Acer's Swift 3 Laptop Is Our Best All-Around Affordable Pick

By Scott Gilbertson

At a time when every laptop seems to want to out-clever the next, the Acer Swift 3 is refreshingly restrained. It's not trying to dazzle you with ultra thin bezels or a single piece of machined metal that was hand-filed by artisanal robots using artificial intelligence. It's a laptop. It's a well-designed, well-built laptop that won't break the bank. This is why last year's Acer Swift 3 was the top pick in our guide to budget laptops.

Based on the few weeks I've spent living with this year's modest update, I see no reason to change that pick. The Swift 3 is a solid, no-frills, fairly priced machine. It's not going to play graphics-intensive games very well, but the battery life is fantastic. It'll get you through a day's work or a late night studying without breaking a sweat.

Tailored Swift

Photograph: Acer

Before I dive in, I need to clear up some confusion. Acer calls two somewhat different laptops by the same name: the Swift 3. Both versions use 11th-generation Intel Core processors. Both have the same keyboard trackpad, and fingerprint readers, but one—the one I am reviewing here—has a 14-inch, 16:9, 1080p IPS display.

The other Swift 3, which I have not tested, uses a 13.5-inch (2256 x 1504) 3:2 IPS display. The internal components are the same, but the resolution and shape of the display are different. Still, aside from the screen, almost everything I say here will apply to whichever model you choose.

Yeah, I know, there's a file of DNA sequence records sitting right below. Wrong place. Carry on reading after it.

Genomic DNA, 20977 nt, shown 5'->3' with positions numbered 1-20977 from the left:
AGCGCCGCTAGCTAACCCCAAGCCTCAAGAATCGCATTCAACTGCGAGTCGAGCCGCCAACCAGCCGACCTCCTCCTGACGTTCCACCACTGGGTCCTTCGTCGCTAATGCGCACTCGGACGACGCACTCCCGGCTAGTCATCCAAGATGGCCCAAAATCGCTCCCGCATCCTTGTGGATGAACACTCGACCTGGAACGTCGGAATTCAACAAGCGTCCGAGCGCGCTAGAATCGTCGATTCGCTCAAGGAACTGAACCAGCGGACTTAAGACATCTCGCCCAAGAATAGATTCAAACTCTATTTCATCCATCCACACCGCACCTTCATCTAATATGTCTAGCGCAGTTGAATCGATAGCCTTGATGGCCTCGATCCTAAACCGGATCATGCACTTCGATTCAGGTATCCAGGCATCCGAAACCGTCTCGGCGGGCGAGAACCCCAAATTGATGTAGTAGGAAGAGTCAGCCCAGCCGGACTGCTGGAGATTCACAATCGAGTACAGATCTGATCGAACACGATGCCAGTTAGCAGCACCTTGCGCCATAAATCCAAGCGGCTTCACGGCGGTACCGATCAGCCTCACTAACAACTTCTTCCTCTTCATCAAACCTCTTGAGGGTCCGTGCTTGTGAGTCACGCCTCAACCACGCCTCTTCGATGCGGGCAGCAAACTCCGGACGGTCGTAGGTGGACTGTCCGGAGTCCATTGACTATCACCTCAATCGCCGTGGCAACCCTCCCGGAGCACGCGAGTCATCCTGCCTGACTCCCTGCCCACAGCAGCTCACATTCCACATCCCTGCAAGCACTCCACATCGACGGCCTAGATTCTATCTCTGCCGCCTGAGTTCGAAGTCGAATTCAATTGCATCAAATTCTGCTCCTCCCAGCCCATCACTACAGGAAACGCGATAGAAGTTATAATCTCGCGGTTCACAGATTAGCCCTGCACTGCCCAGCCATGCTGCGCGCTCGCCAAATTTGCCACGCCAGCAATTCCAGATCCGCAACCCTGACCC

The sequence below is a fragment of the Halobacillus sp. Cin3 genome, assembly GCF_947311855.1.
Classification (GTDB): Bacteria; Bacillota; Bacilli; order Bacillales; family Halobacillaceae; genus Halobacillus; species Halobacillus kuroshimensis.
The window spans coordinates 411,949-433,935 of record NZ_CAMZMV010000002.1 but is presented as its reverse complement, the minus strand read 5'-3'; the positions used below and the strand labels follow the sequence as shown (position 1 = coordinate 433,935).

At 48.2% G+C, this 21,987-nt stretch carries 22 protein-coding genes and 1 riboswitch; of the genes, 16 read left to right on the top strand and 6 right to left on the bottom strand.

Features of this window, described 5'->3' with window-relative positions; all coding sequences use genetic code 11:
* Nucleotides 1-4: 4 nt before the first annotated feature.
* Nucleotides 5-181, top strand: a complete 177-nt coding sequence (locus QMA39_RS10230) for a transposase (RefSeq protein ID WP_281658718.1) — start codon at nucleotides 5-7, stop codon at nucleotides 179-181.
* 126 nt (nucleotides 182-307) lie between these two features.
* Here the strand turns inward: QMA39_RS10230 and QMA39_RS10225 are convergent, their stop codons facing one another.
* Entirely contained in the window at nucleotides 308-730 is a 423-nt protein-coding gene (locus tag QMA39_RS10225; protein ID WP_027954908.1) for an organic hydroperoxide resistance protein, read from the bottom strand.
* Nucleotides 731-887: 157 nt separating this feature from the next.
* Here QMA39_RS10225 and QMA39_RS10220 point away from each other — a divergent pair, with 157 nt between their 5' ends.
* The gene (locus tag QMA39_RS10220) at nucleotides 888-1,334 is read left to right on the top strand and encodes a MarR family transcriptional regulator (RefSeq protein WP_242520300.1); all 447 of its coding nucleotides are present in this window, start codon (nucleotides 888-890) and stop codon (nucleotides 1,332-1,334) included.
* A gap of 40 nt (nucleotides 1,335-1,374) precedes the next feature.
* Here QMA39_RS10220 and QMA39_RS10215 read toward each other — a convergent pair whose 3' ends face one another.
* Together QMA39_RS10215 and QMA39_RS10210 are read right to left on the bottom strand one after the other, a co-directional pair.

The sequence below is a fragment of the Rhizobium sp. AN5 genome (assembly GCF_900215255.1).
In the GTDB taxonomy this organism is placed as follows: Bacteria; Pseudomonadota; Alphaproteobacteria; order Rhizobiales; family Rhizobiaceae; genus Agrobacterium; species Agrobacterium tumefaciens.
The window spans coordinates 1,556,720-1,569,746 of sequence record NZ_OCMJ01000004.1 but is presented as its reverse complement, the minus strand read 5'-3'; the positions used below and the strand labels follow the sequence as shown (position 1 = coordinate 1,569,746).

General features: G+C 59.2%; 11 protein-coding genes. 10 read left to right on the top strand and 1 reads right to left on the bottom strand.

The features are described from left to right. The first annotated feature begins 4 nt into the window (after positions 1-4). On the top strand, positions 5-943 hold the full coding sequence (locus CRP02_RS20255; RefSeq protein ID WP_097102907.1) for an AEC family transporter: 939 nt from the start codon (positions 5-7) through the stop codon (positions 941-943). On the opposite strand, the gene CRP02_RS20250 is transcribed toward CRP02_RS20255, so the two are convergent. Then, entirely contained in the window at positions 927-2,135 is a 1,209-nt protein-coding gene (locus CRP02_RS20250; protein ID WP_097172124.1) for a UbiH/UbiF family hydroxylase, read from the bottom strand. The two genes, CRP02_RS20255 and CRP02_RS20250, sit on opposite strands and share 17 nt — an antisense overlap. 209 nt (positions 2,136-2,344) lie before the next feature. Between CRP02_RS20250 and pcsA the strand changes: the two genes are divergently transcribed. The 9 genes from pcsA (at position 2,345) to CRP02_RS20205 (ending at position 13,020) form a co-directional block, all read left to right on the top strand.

The new Swift 3 is a thin, silver, understated, innocuous-looking laptop. Its all-metal construction feels solid and stands up well to life in a backpack, making it a good choice for the college-bound. It's also light, weighing just 2.6 pounds, which is pretty unheard-of at the under-$800 price point. But as I said above, this is not a laptop that's out to win design awards. It looks good, but mostly it's there to stay out of your way and help you get work done.

The keyboard is neither the best nor the worst I've used. I like thicker, more ThinkPad-style keyboards and keys, but for Chiclet-style keys, these have good travel and are plenty fast to type on. The trackpad is a marked step up from other Acers I've used. It's more responsive and doesn't have that mushy feel some Acer trackpads have had.

Thanks to its slightly chunkier design, the Swift 3 has plenty of ports. There are two USB-A ports, a USB-C Thunderbolt port (which it can charge from if you have an adapter, or portable battery, that delivers enough power), a headphone jack, and an HDMI out. There's no SD card port, so you will need a dongle to dump photos and videos from your digital camera, but otherwise you shouldn't need a bunch of adapters to use the accessories you already own, which is nice.

The model I tested featured 16 gigabytes of RAM and a 512-gigabyte SSD paired with an 11th-generation Intel i7 processor with Intel's new EVO rating, which means it's optimized for battery life, quick-charging, and instant wake. Notice that list doesn't include performance. Still, I was impressed with the performance of the Swift 3. It felt plenty fast tackling the everyday tasks I threw at it, including browsing the web, video conferencing, and even rendering some short 5.3K videos shot on the new GoPro Hero 10 Black.